Jail Leaves Woman ‘black and blue’

The family of a homeless, mentally ill woman said Thursday the woman is in “bad shape” after she remained locked up in Parish Prison for six months because of a clerical error made by the East Baton Rouge Parish District Attorney’s Office.
“We have been told by other family members who have seen her that she’s black and blue,” Libby Poche said, referring to her sister-in-law Melissa Poche.
“I can’t believe any of this happened in the United States,” Libby Poche added.
Melissa Poche, 55, was released Wednesday from the East Baton Rouge Parish Prison, where she has been locked up since her July 22 arrest on four misdemeanors.
The District Attorney’s Office decided in August to dismiss the misdemeanors, but because of a clerical error, only one count was dropped.
As a result, Poche remained in jail an additional six months.
Libby Poche and her husband, David Poche, a pharmacist who is Melissa Poche’s brother, live in Mississippi. They were on their way Thursday to Baton Rouge to see her.
“Melissa has said she was beaten up while she was in jail,” Libby Poche said. “So I don’t know what we’re going to see when we get there.”
Melissa Poche, who was diagnosed in 1992 with schizophrenia and bipolar diseases and also has Type II diabetes, was sent to a hospital for treatment after she was released from jail, Libby Poche said.
She also said Melissa Poche told family members she asked to call them, but was not allowed to make the call.
It’s unclear whether Melissa Poche asked jailers in East Baton Rouge Parish or East Carroll Parish — where she was sent when the local jail was overcrowded — to make a call.
The East Baton Rouge Sheriff’s Office spent $20 to $25 a day for each of the 118 days Poche was housed in East Carroll Parish Prison, said Casey Rayborn Hicks, a spokeswoman for the East Baton Rouge Sheriff’s Office.
Melissa Poche’s family, most of whom live out of state, have been searching for her since she was arrested and did not know she was in jail until mid-February, Libby Poche said.

“We even reported her missing to the Baton Rouge Police Department’s missing person’s department,” Libby Poche said. “I just can’t understand why they couldn’t find her in jail.”
Libby Poche said she found out her sister-in-law was in the Parish Prison when she searched for names of prison inmates on the Internet about two weeks ago.
After Libby Poche found her sister-in-law, she called authorities in East Carroll Parish and East Baton Rouge Parish to try to get her released.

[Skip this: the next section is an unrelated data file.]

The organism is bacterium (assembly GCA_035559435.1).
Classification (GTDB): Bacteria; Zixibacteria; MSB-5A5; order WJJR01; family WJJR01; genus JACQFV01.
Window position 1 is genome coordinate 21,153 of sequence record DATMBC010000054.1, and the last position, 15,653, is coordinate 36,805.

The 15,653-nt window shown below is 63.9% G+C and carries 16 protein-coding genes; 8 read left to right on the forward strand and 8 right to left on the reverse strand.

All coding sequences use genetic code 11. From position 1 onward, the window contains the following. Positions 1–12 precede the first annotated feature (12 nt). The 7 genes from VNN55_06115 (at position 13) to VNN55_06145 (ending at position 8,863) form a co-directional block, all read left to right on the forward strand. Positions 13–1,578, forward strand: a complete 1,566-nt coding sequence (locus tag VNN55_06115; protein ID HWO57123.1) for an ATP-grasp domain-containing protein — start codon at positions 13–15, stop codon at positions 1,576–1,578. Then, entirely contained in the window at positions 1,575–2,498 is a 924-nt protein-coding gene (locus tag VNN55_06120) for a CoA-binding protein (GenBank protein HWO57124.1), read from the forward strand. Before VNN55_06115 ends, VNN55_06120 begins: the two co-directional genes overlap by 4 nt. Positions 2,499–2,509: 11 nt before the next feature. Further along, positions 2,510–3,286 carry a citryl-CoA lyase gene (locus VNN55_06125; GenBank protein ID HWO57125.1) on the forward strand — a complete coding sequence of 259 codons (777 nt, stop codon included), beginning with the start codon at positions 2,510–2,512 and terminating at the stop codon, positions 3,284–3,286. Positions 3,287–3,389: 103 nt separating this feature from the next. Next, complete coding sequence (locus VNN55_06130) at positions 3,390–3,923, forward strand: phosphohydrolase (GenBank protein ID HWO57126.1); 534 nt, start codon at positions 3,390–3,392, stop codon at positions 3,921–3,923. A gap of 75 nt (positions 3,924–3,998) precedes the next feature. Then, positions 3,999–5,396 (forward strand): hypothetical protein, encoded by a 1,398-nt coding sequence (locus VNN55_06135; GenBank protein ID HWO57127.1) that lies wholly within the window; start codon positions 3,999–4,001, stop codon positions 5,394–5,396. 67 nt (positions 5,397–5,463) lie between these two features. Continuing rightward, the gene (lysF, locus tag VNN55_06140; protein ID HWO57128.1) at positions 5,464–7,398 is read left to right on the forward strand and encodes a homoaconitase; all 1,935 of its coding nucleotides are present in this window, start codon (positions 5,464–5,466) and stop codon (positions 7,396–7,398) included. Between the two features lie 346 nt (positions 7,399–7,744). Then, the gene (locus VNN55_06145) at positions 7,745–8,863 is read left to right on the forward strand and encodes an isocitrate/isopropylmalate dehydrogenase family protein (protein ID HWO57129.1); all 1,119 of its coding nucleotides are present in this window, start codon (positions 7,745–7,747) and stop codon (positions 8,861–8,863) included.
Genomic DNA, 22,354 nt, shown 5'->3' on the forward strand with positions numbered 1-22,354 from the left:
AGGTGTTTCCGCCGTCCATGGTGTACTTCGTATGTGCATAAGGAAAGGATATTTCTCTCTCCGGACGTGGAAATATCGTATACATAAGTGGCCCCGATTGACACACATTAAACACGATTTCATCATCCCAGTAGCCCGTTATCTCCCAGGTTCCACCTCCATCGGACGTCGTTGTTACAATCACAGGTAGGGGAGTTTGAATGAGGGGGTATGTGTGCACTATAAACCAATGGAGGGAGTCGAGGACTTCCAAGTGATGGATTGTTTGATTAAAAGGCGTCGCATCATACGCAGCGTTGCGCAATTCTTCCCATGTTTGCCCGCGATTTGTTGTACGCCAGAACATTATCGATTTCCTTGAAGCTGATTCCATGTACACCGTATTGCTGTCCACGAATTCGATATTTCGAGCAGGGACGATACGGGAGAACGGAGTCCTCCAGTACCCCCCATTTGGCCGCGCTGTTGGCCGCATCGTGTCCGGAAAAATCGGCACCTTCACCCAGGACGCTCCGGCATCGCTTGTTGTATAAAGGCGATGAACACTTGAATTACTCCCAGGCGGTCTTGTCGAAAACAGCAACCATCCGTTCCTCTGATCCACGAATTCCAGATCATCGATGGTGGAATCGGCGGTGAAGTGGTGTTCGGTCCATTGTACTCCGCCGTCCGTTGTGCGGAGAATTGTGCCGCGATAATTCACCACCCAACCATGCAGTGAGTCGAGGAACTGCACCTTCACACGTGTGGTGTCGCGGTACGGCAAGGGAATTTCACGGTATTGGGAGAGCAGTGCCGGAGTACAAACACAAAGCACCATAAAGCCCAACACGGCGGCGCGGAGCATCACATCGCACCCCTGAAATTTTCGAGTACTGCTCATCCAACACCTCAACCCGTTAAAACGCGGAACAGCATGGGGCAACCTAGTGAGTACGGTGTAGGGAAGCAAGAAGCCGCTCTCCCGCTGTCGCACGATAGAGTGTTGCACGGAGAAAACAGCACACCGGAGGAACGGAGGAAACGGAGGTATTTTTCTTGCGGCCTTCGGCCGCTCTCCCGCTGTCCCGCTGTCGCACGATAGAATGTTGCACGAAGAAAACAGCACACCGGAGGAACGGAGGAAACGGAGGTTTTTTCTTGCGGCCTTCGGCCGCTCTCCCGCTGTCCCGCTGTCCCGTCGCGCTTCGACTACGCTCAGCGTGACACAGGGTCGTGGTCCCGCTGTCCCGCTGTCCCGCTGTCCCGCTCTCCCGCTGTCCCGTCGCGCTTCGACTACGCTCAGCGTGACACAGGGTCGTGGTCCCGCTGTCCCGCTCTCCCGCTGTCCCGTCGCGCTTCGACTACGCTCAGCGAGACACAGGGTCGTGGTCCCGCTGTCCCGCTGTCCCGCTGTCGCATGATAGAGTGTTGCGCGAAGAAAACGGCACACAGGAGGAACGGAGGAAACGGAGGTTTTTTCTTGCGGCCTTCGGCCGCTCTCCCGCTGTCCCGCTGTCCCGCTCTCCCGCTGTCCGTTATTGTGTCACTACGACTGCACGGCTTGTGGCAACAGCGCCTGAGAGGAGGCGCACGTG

“I found out that the (counts) had been dropped,” she said. “We couldn’t figure out why she was still in jail.”
She also said Melissa Poche has told family members she asked jailers why she was being held.
“She’s not stupid,” Libby Poche said. “She knew something was wrong.”
East Baton Rouge Parish District Attorney Hillar Moore said Thursday he met with his eight section chiefs, 48 assistant district attorneys as well as secretaries to ensure a similar mistake does not happen again.
He also said he met with officials from the Sheriff’s Office to try to determine why a “green sheet” had not been attached to the file on Melissa Poche that was sent to the District Attorney’s Office from the Parish Prison after she had been booked.
Moore said green sheets include all the information regarding those who are booked, including such basic information as age, birth date, address and phone number.
He said the green sheet is also supposed to include all the counts filed by the arresting agency — which in Melissa Poche’s case was the Sheriff’s Office.
“But in Melissa Poche’s case, there was only one (count) on the green sheet,” Moore said. “That’s the formal document we look at to determine what she was (booked) with and what (counts) we would have dismissed.”
Moore did say that a narrative included in the file did contain all of the misdemeanors Melissa Poche had been accused of committing.
Hicks dismissed the criticism about the missing green sheet and said the Parish Prison does not make the decision to release inmates.
“The sheriff is not authorized under the law to release those persons until ordered to do so by the district attorney or by court order,” she said.
Moore said that all he wants to do is “get it right.”
“We also hope that Melissa gets the medical care she needs,” he said.
Melissa Poche was arrested July 22 after she tried to buy cigarettes at a convenience but did not have any money.